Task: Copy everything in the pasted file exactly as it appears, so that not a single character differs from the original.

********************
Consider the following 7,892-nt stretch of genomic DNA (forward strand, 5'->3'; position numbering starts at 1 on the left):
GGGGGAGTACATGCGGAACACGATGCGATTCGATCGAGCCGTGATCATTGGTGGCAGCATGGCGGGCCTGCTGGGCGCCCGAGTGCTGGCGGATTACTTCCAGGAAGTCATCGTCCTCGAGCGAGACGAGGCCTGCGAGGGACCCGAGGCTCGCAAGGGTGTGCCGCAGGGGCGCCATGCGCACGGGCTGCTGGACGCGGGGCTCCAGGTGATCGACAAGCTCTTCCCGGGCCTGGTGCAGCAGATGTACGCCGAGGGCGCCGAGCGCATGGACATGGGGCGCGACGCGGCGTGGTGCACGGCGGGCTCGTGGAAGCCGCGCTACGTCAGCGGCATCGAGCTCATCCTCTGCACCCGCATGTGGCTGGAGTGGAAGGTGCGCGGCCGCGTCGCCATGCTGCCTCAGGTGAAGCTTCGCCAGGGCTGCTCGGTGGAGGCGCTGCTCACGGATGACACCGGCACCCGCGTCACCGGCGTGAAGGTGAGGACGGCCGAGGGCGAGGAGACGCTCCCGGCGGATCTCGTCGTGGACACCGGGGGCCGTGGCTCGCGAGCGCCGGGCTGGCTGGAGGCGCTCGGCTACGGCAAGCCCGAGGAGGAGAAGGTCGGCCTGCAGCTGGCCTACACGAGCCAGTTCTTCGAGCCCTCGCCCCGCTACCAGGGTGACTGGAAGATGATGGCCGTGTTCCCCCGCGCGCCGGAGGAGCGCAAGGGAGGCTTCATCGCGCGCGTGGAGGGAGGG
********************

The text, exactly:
Consider the following 7,892-nt stretch of genomic DNA (forward strand, 5'->3'; position numbering starts at 1 on the left):
GGGGGAGTACATGCGGAACACGATGCGATTCGATCGAGCCGTGATCATTGGTGGCAGCATGGCGGGCCTGCTGGGCGCCCGAGTGCTGGCGGATTACTTCCAGGAAGTCATCGTCCTCGAGCGAGACGAGGCCTGCGAGGGACCCGAGGCTCGCAAGGGTGTGCCGCAGGGGCGCCATGCGCACGGGCTGCTGGACGCGGGGCTCCAGGTGATCGACAAGCTCTTCCCGGGCCTGGTGCAGCAGATGTACGCCGAGGGCGCCGAGCGCATGGACATGGGGCGCGACGCGGCGTGGTGCACGGCGGGCTCGTGGAAGCCGCGCTACGTCAGCGGCATCGAGCTCATCCTCTGCACCCGCATGTGGCTGGAGTGGAAGGTGCGCGGCCGCGTCGCCATGCTGCCTCAGGTGAAGCTTCGCCAGGGCTGCTCGGTGGAGGCGCTGCTCACGGATGACACCGGCACCCGCGTCACCGGCGTGAAGGTGAGGACGGCCGAGGGCGAGGAGACGCTCCCGGCGGATCTCGTCGTGGACACCGGGGGCCGTGGCTCGCGAGCGCCGGGCTGGCTGGAGGCGCTCGGCTACGGCAAGCCCGAGGAGGAGAAGGTCGGCCTGCAGCTGGCCTACACGAGCCAGTTCTTCGAGCCCTCGCCCCGCTACCAGGGTGACTGGAAGATGATGGCCGTGTTCCCCCGCGCGCCGGAGGAGCGCAAGGGAGGCTTCATCGCGCGCGTGGAGGGAGGG